Stephen Phipson is the head of UK Trade & Investment Defence & Security Organisation (UKTI DSO) and ensures that the UKTI DSO team gives support to UK defence and security companies looking to export to foreign countries. UKTI DSO exists to provide specialist export advice and practical assistance by working closely with industry and government departments, including the Ministry of Defence. UKTI DSO aims to help the UK defence and security industry achieve export success by building relationships with selected overseas governments and raising awareness of UK industry capabilities.
Counter Terror Business spoke to Stephen to find out a little more about the current state of the UK’s defence and security exports.
CTB: We’ve noticed that security exports were up this year – was this as a result of the increase in cyber exports?
SP: We report on three sectors as UKTI DSO – we report on the defence export side, we report on security, and we report on cyber security separately. Defence and security exports in 2014 were £11.9 billion, with defence exports representing £8.5 billion and security exports representing £3.4 billion. As part of the £3.4 billion security exports, £1.5 billion were UK cyber exports.
Security exports in total saw an increase of £200 million from £3.2 billion last year. The biggest increase we saw was in cyber security, but cyber security still stands as the smallest sector out of those three and that’s because it is a new sector that is maturing and growing. The security section outside of cyber security covers all protective security equipment, police equipment and border security systems, among others. That is increasing as well, at a lower rate than cyber, but it is increasing which is good. Additionally, defence exports are roughly static, which is typical of the overall defence market. Defence exports are really driven by large contracts coming in and out in any particular year, so we tend to look at a moving average for defence over the last five years or so and look at the trend rather than individual years.
CTB: That links in to our next question, which is – do you see the increase in cyber exports being a trend, and are security/cyber exports raising faster than defence exports? If so why?
SP: Yes, we’ve touched on that, but I believe it’s worth going over. We have got a lot of interest at the higher end of cyber security in overseas countries, mainly because of our legacy of how we were able to stitch together our cyber protection for the 2012 Olympic games.
The 2012 Olympics were a great example of how the UK was able to merge together what we were doing with emergency services, what we were doing with telecoms operators and what we were doing with the data operators into a complete protective security and cyber security offer, which worked extremely well. We were able to foil all of the threats that were pointed towards the infrastructure of the Olympics, particularly through the integration of cyber security systems. The UK’s expertise is really around that, and we’ve been out there promoting our very innovative cyber security sector, but particularly this idea about providing protection and cover for things like critical infrastructure, which we classified the Olympics as a part of. So the Olympics is a really good legacy to use to go out and show people what we did and what we learned.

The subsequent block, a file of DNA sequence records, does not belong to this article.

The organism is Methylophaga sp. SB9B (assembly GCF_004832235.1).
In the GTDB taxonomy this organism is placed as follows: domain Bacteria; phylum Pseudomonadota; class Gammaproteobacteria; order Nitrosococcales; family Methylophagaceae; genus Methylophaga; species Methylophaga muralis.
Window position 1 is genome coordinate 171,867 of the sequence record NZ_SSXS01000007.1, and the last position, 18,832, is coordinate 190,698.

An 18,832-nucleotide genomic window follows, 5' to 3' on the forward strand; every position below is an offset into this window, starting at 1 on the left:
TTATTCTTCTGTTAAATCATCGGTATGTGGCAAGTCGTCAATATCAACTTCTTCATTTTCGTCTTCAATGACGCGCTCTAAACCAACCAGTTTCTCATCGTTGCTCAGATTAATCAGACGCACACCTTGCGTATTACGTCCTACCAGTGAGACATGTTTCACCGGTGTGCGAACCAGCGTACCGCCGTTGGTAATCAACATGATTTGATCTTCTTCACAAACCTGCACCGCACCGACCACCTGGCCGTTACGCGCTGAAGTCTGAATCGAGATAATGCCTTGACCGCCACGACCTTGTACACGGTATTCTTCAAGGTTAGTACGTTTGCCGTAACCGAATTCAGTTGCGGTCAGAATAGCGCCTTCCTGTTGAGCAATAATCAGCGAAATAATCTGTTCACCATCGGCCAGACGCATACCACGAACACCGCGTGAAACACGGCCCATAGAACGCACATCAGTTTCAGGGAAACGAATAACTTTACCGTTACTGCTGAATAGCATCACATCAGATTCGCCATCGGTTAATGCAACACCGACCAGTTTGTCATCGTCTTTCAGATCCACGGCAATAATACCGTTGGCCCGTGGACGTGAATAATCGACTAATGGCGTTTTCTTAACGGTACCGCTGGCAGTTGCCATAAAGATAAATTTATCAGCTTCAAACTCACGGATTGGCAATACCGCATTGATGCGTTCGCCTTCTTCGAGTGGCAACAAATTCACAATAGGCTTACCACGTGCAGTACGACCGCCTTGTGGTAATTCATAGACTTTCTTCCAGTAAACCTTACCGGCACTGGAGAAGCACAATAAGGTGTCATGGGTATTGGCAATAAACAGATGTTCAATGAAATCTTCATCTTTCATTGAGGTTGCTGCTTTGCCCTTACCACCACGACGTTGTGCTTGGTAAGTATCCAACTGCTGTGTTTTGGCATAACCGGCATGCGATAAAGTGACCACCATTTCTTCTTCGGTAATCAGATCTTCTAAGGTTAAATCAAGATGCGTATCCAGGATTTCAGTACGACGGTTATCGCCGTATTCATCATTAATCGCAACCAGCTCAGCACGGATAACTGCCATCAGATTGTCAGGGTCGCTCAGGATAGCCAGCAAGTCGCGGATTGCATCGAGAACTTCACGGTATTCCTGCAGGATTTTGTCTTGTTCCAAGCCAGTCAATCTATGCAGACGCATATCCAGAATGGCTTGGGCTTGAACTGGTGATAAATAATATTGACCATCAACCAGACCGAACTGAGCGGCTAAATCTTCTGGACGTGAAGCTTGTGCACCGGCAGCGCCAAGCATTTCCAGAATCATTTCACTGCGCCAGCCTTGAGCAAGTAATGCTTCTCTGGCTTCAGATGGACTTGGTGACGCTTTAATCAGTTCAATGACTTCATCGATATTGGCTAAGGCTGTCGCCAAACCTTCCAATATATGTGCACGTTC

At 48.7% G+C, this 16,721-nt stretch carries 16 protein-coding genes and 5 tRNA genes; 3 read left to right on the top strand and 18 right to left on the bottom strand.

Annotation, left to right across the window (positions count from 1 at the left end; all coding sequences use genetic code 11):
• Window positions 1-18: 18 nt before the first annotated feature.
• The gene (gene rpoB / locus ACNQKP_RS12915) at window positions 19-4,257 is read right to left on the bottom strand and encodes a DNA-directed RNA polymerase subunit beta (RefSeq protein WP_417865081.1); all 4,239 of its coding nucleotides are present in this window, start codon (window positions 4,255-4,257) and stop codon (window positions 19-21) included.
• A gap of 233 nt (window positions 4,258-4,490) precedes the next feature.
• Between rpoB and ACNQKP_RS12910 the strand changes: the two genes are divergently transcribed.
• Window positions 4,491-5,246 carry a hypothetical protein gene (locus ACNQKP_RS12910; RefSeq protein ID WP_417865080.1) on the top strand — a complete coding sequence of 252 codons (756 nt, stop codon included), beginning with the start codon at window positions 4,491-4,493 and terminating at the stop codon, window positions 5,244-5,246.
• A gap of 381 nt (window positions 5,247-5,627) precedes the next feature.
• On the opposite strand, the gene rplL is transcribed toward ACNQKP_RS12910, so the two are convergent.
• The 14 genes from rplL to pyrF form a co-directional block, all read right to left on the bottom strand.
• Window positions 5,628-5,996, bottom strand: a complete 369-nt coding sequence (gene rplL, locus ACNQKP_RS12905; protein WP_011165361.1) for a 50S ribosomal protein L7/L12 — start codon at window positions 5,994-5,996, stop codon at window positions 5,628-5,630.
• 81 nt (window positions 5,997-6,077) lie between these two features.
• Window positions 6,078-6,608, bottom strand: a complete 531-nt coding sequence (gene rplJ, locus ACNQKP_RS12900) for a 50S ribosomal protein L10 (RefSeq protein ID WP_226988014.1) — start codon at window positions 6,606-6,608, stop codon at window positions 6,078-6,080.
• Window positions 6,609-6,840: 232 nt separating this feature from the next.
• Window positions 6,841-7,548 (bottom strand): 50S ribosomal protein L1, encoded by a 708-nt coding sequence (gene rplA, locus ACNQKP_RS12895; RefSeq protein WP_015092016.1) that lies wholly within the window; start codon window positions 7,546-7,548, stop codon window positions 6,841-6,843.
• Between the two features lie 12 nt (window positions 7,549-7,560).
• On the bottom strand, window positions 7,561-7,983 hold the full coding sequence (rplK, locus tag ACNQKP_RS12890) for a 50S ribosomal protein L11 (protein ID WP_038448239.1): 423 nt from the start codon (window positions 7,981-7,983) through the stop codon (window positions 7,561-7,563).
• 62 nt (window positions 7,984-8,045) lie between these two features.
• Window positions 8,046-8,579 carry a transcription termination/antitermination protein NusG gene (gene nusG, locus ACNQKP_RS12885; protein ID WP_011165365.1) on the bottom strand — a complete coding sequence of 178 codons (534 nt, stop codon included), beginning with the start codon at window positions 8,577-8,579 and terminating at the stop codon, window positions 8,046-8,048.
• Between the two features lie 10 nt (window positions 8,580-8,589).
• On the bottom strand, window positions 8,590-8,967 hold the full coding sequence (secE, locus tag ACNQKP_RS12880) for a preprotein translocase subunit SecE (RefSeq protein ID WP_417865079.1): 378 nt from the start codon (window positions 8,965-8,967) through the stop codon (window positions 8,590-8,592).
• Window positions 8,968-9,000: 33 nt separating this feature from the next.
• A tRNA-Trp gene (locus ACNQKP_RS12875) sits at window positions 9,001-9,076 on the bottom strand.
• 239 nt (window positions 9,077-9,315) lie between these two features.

CTB: What types of capability are countries looking for in the security sector and are some of these linked to their keenness to respond to potential acts of terrorism?
SP: Well, security is driven by lots of different things. There is quite a trend at the moment for border security protection systems, so again, our expertise there is very much about how you integrate systems together to provide a complete security network on borders. Part of that is due to terrorism, part of it is due to migration and refugees and all sorts of other issues of border security, of which terrorism is undoubtedly one of. Really, the UK’s expertise is not just in supplying discreet bits of capability like a radar system or CCTV system, its the ability to integrate that together into a complete border security programme that’s important, and I think the UK has got a very good advantage there. For example, another advantage which is driving growth for us is our expertise in the aviation security market, where the UK is a world leader. We provide a lot of capability to the US from this country and there are around 4,000 airports around the world, with virtually every one of them using British equipment and capability.
Nowadays, of course, its not just about providing discreet systems into those pieces of infrastructure, its about how you link all that together to provide a much better view of situational awareness to help spot terrorism and terrorists trying to get through the aviation network.
The other thing to say, is that these security measures are not separate from cyber security. Very often we get to these points and, nowadays, when we’re dealing with infrastructure projects, cyber is always part of that programme, people don’t consider those to be separate exercises. So, if you’re doing a border programme or if you’re protecting a piece of national infrastructure like an energy production plant, very often an element of the project will be around cyber protection as well.
We’re very mindful that we’re able to offer a complete capability, not just bits of it, and it is that complete capability that overseas countries are looking for. We are quite mature in this area, as we’ve done a lot of this sort of work here in the UK, and it puts us in a really strong position when we’re out there talking to other governments about their protection needs, where they’ve got a lot less experience than we have in dealing with a mixture of protective security and counter terrorism type activity, as well as cyber threats in the same programme.